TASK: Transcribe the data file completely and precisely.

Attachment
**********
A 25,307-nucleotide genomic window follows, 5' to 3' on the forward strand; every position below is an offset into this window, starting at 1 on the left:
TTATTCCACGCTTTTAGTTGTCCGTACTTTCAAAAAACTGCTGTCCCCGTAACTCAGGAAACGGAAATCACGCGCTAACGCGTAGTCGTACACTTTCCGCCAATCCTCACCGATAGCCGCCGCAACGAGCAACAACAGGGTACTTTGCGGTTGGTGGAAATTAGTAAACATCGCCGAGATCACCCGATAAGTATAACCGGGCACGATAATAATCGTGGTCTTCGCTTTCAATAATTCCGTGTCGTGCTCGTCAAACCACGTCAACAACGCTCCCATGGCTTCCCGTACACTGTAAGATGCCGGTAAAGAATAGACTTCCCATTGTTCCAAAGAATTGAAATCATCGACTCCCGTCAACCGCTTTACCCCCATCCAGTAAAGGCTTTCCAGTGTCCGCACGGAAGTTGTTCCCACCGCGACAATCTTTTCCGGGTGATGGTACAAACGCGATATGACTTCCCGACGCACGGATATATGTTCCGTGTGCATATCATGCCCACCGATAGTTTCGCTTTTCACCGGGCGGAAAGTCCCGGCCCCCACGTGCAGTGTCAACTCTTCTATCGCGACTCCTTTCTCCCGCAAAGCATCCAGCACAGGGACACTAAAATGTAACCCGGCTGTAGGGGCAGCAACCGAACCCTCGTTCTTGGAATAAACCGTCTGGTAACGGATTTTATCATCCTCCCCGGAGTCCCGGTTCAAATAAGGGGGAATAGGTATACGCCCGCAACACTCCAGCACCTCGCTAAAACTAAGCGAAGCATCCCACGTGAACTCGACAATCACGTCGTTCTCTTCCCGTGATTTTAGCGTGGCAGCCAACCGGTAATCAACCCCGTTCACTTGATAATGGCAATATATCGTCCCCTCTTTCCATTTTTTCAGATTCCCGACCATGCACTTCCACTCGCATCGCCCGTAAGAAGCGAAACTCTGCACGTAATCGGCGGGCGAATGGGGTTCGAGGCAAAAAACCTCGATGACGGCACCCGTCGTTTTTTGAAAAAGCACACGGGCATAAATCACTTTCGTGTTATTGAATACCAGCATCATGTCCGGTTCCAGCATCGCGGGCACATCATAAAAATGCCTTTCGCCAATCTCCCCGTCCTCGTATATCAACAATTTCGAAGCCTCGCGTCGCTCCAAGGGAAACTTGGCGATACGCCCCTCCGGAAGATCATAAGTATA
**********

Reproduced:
A 25,307-nucleotide genomic window follows, 5' to 3' on the forward strand; every position below is an offset into this window, starting at 1 on the left:
TTATTCCACGCTTTTAGTTGTCCGTACTTTCAAAAAACTGCTGTCCCCGTAACTCAGGAAACGGAAATCACGCGCTAACGCGTAGTCGTACACTTTCCGCCAATCCTCACCGATAGCCGCCGCAACGAGCAACAACAGGGTACTTTGCGGTTGGTGGAAATTAGTAAACATCGCCGAGATCACCCGATAAGTATAACCGGGCACGATAATAATCGTGGTCTTCGCTTTCAATAATTCCGTGTCGTGCTCGTCAAACCACGTCAACAACGCTCCCATGGCTTCCCGTACACTGTAAGATGCCGGTAAAGAATAGACTTCCCATTGTTCCAAAGAATTGAAATCATCGACTCCCGTCAACCGCTTTACCCCCATCCAGTAAAGGCTTTCCAGTGTCCGCACGGAAGTTGTTCCCACCGCGACAATCTTTTCCGGGTGATGGTACAAACGCGATATGACTTCCCGACGCACGGATATATGTTCCGTGTGCATATCATGCCCACCGATAGTTTCGCTTTTCACCGGGCGGAAAGTCCCGGCCCCCACGTGCAGTGTCAACTCTTCTATCGCGACTCCTTTCTCCCGCAAAGCATCCAGCACAGGGACACTAAAATGTAACCCGGCTGTAGGGGCAGCAACCGAACCCTCGTTCTTGGAATAAACCGTCTGGTAACGGATTTTATCATCCTCCCCGGAGTCCCGGTTCAAATAAGGGGGAATAGGTATACGCCCGCAACACTCCAGCACCTCGCTAAAACTAAGCGAAGCATCCCACGTGAACTCGACAATCACGTCGTTCTCTTCCCGTGATTTTAGCGTGGCAGCCAACCGGTAATCAACCCCGTTCACTTGATAATGGCAATATATCGTCCCCTCTTTCCATTTTTTCAGATTCCCGACCATGCACTTCCACTCGCATCGCCCGTAAGAAGCGAAACTCTGCACGTAATCGGCGGGCGAATGGGGTTCGAGGCAAAAAACCTCGATGACGGCACCCGTCGTTTTTTGAAAAAGCACACGGGCATAAATCACTTTCGTGTTATTGAATACCAGCATCATGTCCGGTTCCAGCATCGCGGGCACATCATAAAAATGCCTTTCGCCAATCTCCCCGTCCTCGTATATCAACAATTTCGAAGCCTCGCGTCGCTCCAAGGGAAACTTGGCGATACGCCCCTCCGGAAGATCATAAGTATA